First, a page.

By Rich Manieri
I’m right infrequently enough that I like to point it out when it happens. This time, I wasn’t only right. I was downright prophetic.
A few weeks ago, in a column about “cancel culture,” I touched on the elimination of certain team mascots as a capitulation to toxic wokeism. I jokingly mentioned that someone ought to take a look at the Notre Dame leprechaun. Turns out, someone did. Poor little fella.
Not that anyone listens to me, of course. Plus, if there’s one thing we know about members of the woke left it’s that they have no sense of humor. So, either they took me seriously and decided to grab their proverbial pitchforks and descend – virtually, of course – on South Bend, or more likely, they concluded, on their own, that the leprechaun should be planted in a shallow grave underneath the nearest rainbow.
In a study of mascots – not a joke – Quality Logo Products ranked Notre Dame’s Fighting Irish leprechaun, bless his little green drawers, the fourth-most offensive college mascot in the nation. Fourth is not good, at least not out of 128 Division I mascots. The top three offenders all had some sort of Native American theme. The poll, which had appeared on Quality Logo’s website, has since been taken down.
The Irish news website irishcentral.com has now taken out its shillelagh to have a go at the leprechaun. Niall O’Dowd writes, “Let’s face it, the fighting Irish leprechaun hardly reflects well on the Irish no more than the dreadful term “Redskins” reflected on American Indians.”
As for what should happen to the leprechaun, O’Dowd continues, “He needs to retire to Gloca Morra where there’s a twinkle in every eye and a begob and begorrah on everyone’s lips and a drink in every hand served by a bosomy barmaid who sings “Toor a Loora Loora” on demand.
But it seems the leprechaun isn’t all that keen to walk off into the Emerald Isle sunset just yet. Notre Dame has officially declared this whole affair, “Malarkey!”
“In both the upraised fists of the leprechaun mascot and the use of the word ‘fighting,’ the intent is to recognize the determination of the Irish people and, symbolically, the university’s athletes,” the university said in a statement.
Hopefully, this sets the record straight for those who incorrectly assumed the leprechaun is making fists because he had one too many Kilkenny Cream Ale’s and went looking for trouble.
If you’re still not convinced, you can take it up with the leprechaun himself. He has his own Twitter account.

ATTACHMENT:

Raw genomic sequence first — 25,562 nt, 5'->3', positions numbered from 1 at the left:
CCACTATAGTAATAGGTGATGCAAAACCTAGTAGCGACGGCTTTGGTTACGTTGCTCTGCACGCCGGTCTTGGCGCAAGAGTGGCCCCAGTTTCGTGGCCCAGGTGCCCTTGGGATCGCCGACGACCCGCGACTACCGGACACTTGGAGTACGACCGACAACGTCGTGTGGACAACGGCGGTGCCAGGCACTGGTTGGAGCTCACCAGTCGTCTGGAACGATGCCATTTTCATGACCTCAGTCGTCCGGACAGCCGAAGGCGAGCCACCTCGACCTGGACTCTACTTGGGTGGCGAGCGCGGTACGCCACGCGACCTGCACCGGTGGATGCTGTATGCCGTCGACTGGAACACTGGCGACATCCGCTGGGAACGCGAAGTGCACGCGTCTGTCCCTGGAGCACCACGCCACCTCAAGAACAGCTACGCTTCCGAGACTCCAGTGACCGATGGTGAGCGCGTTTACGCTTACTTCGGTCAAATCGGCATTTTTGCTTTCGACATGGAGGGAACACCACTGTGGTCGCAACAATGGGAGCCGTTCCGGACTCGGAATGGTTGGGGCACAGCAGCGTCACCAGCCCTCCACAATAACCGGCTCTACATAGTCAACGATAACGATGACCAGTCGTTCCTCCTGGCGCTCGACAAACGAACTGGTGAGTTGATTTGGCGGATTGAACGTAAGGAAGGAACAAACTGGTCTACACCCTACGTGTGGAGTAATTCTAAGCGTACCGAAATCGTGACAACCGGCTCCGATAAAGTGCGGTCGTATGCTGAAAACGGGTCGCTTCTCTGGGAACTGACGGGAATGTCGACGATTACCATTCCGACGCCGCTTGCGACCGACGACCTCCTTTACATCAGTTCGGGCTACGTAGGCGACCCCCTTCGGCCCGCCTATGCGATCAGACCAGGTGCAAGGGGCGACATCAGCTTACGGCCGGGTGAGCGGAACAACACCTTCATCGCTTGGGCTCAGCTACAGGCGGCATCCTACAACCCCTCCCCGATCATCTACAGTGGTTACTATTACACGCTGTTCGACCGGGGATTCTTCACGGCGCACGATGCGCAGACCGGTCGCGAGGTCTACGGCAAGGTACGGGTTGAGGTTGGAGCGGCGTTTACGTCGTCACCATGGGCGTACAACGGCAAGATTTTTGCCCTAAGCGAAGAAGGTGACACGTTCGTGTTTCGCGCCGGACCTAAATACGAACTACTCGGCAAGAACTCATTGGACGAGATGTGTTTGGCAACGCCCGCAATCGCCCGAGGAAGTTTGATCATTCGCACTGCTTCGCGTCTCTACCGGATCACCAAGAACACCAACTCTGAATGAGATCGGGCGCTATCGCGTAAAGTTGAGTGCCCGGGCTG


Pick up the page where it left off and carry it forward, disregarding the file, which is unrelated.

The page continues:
Kudos to Notre Dame and its supporters for not caving. I, while not a Notre Dame fame, happen to love leprechauns, even the pugnacious ones, and was only persuaded recently that they aren’t real. I’m still not convinced.
Not only did the leprechaun and Fighting Irish faithful refuse to give in, they apparently put the fear of the Almighty into the good folks – or just folks – at Quality Logo Products, who reposted the survey minus the “most offensive” category. And it gets a little sillier, if that’s possible. The company posted its survey methodology.
“The study participants were 55.4% male, 43.6 female, and 1% non-binary. They ranged in age from 18-79, with a median age of 36. In terms of sexual orientation, 85.1% identified as heterosexual, 2.8% as gay or lesbian, 10.9% as bisexual and the remaining 1.1% preferred not to say.”
This is important information because when analyzing any survey about mascots, my first question is always, how many bisexuals were polled?
We should just be glad that the leprechaun has stood up to the haters. He realizes that it never ends with just leprechauns. It’s only a matter of time before they come for Pistol Pete, the Demon Deacon and Purdue Pete, no relation to Pistol. What then? Do we really want to live in a world where Willie the Wildcat and Sammy the Spartan live in constant fear of exile or worse?
“No!” I say. Stand firm, all of you big-headed and sometimes unrecognizable mascots. Keep fighting the good fight, Stanford Tree and Western Kentucky’s Big Red, who looks suspiciously like McDonald’s Grimace. We have your back, or your front. It’s hard to tell the difference.
Nevertheless, for inspiration, look to the leprechaun, while you still can.
Rich Manieri is a Philadelphia-born journalist and author. He is currently a professor of journalism at Asbury University in Kentucky.